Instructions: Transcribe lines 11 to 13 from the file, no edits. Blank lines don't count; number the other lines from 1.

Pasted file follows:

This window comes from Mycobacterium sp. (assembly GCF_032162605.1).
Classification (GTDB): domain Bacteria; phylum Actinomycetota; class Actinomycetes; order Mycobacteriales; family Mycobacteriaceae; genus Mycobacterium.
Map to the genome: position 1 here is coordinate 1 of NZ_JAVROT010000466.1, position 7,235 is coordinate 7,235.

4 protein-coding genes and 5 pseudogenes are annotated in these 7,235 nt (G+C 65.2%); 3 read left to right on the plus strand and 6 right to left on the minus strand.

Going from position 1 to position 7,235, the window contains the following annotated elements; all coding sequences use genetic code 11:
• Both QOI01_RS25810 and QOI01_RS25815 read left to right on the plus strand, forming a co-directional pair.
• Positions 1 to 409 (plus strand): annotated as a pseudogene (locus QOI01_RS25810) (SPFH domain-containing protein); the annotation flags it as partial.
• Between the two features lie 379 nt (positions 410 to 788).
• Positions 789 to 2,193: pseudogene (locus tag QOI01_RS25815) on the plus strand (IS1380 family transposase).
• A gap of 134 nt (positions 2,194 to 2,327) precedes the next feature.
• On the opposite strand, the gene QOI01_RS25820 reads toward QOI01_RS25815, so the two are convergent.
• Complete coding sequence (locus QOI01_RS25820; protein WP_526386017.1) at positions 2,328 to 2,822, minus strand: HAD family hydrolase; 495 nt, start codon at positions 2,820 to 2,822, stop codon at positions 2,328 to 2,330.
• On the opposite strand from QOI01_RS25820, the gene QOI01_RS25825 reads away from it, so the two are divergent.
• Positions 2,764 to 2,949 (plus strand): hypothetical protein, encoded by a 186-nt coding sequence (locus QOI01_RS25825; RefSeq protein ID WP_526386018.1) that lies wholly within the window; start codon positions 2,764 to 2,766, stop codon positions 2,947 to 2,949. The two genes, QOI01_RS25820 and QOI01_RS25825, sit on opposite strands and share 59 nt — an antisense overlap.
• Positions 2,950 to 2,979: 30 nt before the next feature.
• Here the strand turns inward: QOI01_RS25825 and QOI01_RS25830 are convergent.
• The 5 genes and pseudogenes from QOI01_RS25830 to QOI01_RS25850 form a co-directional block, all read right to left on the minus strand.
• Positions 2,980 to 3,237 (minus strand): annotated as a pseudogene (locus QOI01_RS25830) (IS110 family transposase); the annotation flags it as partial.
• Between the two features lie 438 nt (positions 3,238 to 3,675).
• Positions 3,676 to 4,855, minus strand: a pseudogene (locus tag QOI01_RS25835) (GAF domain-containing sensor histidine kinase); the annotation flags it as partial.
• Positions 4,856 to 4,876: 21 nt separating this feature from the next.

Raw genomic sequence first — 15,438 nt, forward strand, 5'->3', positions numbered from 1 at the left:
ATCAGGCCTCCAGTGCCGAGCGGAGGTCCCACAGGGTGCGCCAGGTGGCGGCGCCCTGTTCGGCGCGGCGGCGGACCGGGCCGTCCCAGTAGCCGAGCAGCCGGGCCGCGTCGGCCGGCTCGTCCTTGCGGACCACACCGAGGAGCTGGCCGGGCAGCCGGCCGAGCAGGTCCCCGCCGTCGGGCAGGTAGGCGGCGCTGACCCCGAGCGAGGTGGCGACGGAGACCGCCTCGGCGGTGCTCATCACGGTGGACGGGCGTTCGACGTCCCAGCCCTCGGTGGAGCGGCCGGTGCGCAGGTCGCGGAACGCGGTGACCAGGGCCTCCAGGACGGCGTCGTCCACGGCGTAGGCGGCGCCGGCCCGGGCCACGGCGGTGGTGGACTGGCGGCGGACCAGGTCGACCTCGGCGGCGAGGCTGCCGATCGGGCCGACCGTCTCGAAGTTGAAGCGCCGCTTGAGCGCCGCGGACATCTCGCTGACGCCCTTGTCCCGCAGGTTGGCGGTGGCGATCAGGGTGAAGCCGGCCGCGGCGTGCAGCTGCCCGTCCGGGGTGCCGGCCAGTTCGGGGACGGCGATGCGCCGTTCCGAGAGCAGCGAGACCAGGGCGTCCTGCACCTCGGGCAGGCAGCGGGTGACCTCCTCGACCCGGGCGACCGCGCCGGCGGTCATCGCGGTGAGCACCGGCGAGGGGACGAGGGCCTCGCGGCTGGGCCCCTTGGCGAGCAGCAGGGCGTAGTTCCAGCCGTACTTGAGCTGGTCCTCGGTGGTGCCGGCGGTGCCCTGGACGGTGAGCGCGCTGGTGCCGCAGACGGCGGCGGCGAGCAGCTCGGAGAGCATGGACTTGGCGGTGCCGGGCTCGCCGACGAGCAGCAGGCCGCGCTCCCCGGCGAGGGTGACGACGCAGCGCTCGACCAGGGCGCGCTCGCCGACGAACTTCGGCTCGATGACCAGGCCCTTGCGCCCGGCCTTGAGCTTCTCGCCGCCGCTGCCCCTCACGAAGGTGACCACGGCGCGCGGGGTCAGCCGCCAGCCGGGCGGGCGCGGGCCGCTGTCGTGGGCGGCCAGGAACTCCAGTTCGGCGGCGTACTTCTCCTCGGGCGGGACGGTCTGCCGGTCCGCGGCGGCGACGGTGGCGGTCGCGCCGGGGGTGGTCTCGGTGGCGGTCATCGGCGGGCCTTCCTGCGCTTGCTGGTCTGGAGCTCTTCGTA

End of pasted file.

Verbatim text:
• On the opposite strand, the gene QOI01_RS25820 reads toward QOI01_RS25815, so the two are convergent.
• Complete coding sequence (locus QOI01_RS25820; protein WP_526386017.1) at positions 2,328 to 2,822, minus strand: HAD family hydrolase; 495 nt, start codon at positions 2,820 to 2,822, stop codon at positions 2,328 to 2,330.
• On the opposite strand from QOI01_RS25820, the gene QOI01_RS25825 reads away from it, so the two are divergent.